Assessing the influence of observations on the generalization performance of the kernel Fisher discriminant classifier
Lamont, Morne Michael Connell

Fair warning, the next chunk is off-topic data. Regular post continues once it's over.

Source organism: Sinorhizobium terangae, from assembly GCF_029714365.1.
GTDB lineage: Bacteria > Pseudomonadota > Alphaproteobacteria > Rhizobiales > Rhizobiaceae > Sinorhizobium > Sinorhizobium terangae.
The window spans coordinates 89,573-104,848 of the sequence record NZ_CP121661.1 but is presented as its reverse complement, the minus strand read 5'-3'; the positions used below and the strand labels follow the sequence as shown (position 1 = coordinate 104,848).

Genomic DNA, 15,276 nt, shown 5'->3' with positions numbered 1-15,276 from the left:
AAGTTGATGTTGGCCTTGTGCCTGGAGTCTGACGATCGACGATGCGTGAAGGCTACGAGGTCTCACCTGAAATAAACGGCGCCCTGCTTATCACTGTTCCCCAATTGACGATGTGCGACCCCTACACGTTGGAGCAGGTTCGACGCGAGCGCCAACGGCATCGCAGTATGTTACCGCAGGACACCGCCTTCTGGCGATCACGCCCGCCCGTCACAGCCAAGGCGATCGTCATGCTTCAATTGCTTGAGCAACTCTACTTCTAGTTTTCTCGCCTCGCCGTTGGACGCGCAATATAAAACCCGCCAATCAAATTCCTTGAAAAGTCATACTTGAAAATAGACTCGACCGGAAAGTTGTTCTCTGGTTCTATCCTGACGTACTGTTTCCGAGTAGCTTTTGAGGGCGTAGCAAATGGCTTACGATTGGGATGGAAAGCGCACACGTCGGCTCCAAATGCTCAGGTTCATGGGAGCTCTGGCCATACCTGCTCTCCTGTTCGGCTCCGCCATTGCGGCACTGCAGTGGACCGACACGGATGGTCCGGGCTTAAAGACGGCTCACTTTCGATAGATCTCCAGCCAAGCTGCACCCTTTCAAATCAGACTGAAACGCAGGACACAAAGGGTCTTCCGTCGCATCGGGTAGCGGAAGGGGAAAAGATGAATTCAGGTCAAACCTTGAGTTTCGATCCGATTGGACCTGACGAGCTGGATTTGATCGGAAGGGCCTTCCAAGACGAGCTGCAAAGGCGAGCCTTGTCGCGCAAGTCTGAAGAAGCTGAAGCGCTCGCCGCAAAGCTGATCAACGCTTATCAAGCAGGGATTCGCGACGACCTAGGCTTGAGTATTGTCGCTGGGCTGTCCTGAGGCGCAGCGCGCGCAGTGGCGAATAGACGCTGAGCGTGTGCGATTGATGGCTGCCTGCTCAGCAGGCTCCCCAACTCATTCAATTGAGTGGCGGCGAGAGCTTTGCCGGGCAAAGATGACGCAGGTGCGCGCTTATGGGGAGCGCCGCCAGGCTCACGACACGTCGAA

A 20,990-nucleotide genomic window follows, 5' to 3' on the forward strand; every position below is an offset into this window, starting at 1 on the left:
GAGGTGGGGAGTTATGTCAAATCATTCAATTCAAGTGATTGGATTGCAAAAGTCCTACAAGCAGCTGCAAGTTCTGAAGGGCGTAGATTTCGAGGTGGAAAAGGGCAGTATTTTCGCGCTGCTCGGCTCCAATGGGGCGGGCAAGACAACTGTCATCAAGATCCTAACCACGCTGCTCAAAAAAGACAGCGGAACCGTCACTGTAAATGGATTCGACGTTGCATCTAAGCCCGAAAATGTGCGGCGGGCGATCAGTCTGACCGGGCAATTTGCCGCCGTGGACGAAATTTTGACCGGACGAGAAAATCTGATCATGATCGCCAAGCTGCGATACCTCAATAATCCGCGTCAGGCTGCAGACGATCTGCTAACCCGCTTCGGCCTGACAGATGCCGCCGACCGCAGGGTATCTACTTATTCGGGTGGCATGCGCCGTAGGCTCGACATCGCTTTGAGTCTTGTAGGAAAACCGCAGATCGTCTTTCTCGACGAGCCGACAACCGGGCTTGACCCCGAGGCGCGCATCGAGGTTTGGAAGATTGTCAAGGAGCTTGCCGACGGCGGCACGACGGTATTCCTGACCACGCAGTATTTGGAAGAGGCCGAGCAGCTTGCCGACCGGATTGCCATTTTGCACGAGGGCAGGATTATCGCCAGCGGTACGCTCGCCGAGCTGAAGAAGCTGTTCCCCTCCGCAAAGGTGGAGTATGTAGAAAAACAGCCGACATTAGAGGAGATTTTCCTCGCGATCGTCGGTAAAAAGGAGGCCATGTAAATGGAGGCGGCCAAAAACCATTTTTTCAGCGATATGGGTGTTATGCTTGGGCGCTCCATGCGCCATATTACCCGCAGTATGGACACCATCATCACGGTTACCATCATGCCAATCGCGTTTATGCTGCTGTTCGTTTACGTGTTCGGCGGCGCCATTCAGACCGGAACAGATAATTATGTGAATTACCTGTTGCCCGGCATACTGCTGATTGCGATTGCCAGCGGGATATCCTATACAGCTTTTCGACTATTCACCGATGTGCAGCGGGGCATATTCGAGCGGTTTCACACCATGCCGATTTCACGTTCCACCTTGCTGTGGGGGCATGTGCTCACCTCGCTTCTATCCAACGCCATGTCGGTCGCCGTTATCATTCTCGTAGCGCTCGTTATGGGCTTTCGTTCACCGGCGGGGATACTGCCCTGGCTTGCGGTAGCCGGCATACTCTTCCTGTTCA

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Kernel Fisher discriminant analysis (KFDA) is a kernel-based technique that can be used to classify observations of unknown origin into predefined groups. Basically, KFDA can be viewed as a non-linear extension of Fisher’s linear discriminant analysis (FLDA). In this thesis we give a detailed explanation how FLDA is generalized to obtain KFDA. We also discuss two methods that are related to KFDA. Our focus is on binary classification. The influence of atypical cases in discriminant analysis has been investigated by many researchers. In this thesis we investigate the influence of atypical cases on certain aspects of KFDA. One important aspect of interest is the generalization performance of the KFD classifier. Several other aspects are also investigated with the aim of developing criteria that can be used to identify cases that are detrimental to the KFD generalization performance. The investigation is done via a Monte Carlo simulation study. The output of KFDA can also be used to obtain the posterior probabilities of belonging to the two classes. In this thesis we discuss two approaches to estimate posterior probabilities in KFDA. Two new KFD classifiers are also derived which use these probabilities to classify observations, and their performance is compared to that of the original KFD classifier. The main objective of this thesis is to develop criteria which can be used to identify cases that are detrimental to the KFD generalization performance. Nine such criteria are proposed and their merit investigated in a Monte Carlo simulation study as well as on real-world data sets. Evaluating the criteria on a leave-one-out basis poses a computational challenge, especially for large data sets. In this thesis we also propose using the smallest enclosing hypersphere as a filter, to reduce the amount of computations. The effectiveness of the filter is tested in a Monte Carlo simulation study as well as on real-world data sets.